Many people updated their Google Chrome recently, and one of its biggest changes had folks quite upset. The obvious changes, such as a subtle difference in its look and browsing experience, were likely met with mostly positive reviews.
But as noted, one change led to plenty of frustration and anger, and it is understandable as to why. Unlike previous versions of Chrome, the update (Chrome 69) forced anyone who was signed into a specific Google service to automatically log into the browser.
In other words, if you were logged into something like Gmail or YouTube, you would not be able to open up Chrome without also being signed into it. The idea of keeping your digital identities separate was disintegrated, and people were none too pleased.
It turns out Google wants us to be happy
Needless to say, Google heard from plenty of unhappy people, as the idea of being forced to log into Chrome just because you were using a different site or app goes against the concept of having control over your online life.
Knowing this, on Tuesday we even wrote about a way to stop it from happening. It was a bit clunky, sure, but effective.
But Google heard the complaints and decided to backtrack on the forced log-in. In Chrome 70, which will be the next update to come down, people will have the ability to easily disable the feature.
Unfortunately, it will be another month or so before Chrome 70 is released.
Fun Fact: Google Chrome was first released on September 2, 2008, and it is estimated that the browser has a 66 percent worldwide usage share of web browsers as a desktop browser.
Why were people so upset?
For many, signing into all our Google products at the same time is a pretty normal occurrence. Doing so makes it somewhat seamless to go from app to app and site to site, never having to input your information.
It's Google Sync, and for some it is a helpful tool. Privacy concerns notwithstanding, it is kind of nice to just be logged into everything.
But sometimes you may not want that, and losing the ability to make the decision is not something anyone should be OK with.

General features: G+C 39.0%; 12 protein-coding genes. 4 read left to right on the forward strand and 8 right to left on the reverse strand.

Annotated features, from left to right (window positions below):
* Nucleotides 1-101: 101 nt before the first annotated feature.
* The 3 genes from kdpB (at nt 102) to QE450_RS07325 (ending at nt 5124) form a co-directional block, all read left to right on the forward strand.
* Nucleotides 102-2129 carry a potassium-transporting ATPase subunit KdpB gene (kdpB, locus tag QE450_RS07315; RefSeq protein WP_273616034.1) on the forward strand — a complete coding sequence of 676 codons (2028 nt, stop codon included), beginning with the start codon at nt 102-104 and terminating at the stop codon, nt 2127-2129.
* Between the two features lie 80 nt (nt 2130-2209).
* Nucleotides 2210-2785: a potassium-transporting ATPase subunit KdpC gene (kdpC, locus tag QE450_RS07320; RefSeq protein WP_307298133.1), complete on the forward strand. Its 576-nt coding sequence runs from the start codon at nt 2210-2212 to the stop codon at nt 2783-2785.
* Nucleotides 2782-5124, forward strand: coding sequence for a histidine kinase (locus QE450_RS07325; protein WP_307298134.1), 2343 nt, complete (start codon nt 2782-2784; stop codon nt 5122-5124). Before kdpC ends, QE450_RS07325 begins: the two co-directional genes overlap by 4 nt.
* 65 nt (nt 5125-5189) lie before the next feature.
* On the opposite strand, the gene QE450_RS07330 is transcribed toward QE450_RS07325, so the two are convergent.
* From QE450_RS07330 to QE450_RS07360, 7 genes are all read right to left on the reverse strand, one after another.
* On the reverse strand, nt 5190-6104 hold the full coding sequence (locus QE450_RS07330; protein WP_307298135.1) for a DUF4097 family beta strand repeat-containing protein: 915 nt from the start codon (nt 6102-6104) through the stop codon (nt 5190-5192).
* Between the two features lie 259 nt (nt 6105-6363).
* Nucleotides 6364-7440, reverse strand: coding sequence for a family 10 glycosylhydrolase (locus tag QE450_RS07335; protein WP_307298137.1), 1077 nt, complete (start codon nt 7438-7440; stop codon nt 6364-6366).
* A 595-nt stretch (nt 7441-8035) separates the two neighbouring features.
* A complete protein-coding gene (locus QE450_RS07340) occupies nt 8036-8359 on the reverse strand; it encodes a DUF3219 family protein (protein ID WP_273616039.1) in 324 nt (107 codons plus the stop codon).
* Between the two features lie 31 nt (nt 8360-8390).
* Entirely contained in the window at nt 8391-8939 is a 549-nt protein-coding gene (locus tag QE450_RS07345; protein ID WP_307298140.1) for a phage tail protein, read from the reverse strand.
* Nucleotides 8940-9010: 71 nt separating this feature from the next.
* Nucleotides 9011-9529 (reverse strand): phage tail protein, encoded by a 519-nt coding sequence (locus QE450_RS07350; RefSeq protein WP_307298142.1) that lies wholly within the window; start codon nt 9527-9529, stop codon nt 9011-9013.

But there are some who do not want their data being sent to Google's servers, which unless you are logged in, would not happen. In the past, if you did not log into Chrome with a Google account, your browsing activity would only be stored locally on whatever device you were using.
Forcing people to log into Chrome would, of course, mean the data could then head over to Google. At least, that's what privacy advocates were arguing, that the change would lead to Google Sync being activated without a user's permission.
And save for a small icon in the upper-right hand corner, there would be no sign that you were logged in while browsing with Chrome.
Adrienne Porter Felt, a Chrome engineer, explained that the change was meant to "prevent surprises in a shared device scenario" in which one might sign out of a Google "content area" without realizing they were still logged into Chrome.
"The new UI clearly reminds you whenever you're logged in to a Google account," Felt added. "Plus, you now only need to sign out in one place before you share your computer with someone else."
That seems reasonable, right? But what it really boils down to is whether or not we trust Google, who admitted they need to communicate their changes better.
Check out Kim's Consumer Tech Update podcast below about Google and whether or not we trust them.
Don't want to wait for Chrome 70? Here's how to stop the forced sign in
If you don't want this Chrome 69 auto-login change, you'll be glad to know that there is still a way around it. Tap or click here to learn how to disable it.